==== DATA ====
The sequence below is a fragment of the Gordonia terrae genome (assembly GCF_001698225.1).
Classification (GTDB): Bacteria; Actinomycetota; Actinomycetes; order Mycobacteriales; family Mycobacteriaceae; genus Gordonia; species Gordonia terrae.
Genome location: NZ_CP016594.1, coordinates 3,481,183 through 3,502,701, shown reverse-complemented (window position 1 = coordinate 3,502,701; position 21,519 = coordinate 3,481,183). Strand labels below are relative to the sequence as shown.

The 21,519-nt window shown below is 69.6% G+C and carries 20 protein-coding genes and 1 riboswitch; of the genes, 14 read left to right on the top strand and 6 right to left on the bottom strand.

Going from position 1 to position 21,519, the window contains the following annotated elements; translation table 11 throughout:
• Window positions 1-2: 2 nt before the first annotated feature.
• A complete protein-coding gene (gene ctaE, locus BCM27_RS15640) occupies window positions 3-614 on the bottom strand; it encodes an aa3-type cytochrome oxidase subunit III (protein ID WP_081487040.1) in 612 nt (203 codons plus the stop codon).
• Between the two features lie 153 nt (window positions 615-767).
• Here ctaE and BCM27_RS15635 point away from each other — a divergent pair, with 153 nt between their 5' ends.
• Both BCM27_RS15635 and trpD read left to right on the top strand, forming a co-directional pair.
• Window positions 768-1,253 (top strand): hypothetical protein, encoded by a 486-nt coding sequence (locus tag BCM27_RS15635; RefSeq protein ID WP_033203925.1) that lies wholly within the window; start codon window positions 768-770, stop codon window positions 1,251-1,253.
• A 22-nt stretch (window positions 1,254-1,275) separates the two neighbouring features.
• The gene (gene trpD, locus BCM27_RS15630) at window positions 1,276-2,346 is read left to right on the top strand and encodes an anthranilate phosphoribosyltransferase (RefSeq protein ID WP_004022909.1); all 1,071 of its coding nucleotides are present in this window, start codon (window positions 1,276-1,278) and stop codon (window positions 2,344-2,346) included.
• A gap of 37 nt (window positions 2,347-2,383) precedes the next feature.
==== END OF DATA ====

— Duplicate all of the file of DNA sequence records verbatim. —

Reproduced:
The sequence below is a fragment of the Gordonia terrae genome (assembly GCF_001698225.1).
Classification (GTDB): Bacteria; Actinomycetota; Actinomycetes; order Mycobacteriales; family Mycobacteriaceae; genus Gordonia; species Gordonia terrae.
Genome location: NZ_CP016594.1, coordinates 3,481,183 through 3,502,701, shown reverse-complemented (window position 1 = coordinate 3,502,701; position 21,519 = coordinate 3,481,183). Strand labels below are relative to the sequence as shown.

The 21,519-nt window shown below is 69.6% G+C and carries 20 protein-coding genes and 1 riboswitch; of the genes, 14 read left to right on the top strand and 6 right to left on the bottom strand.

Going from position 1 to position 21,519, the window contains the following annotated elements; translation table 11 throughout:
• Window positions 1-2: 2 nt before the first annotated feature.
• A complete protein-coding gene (gene ctaE, locus BCM27_RS15640) occupies window positions 3-614 on the bottom strand; it encodes an aa3-type cytochrome oxidase subunit III (protein ID WP_081487040.1) in 612 nt (203 codons plus the stop codon).
• Between the two features lie 153 nt (window positions 615-767).
• Here ctaE and BCM27_RS15635 point away from each other — a divergent pair, with 153 nt between their 5' ends.
• Both BCM27_RS15635 and trpD read left to right on the top strand, forming a co-directional pair.
• Window positions 768-1,253 (top strand): hypothetical protein, encoded by a 486-nt coding sequence (locus tag BCM27_RS15635; RefSeq protein ID WP_033203925.1) that lies wholly within the window; start codon window positions 768-770, stop codon window positions 1,251-1,253.
• A 22-nt stretch (window positions 1,254-1,275) separates the two neighbouring features.
• The gene (gene trpD, locus BCM27_RS15630) at window positions 1,276-2,346 is read left to right on the top strand and encodes an anthranilate phosphoribosyltransferase (RefSeq protein ID WP_004022909.1); all 1,071 of its coding nucleotides are present in this window, start codon (window positions 1,276-1,278) and stop codon (window positions 2,344-2,346) included.
• A gap of 37 nt (window positions 2,347-2,383) precedes the next feature.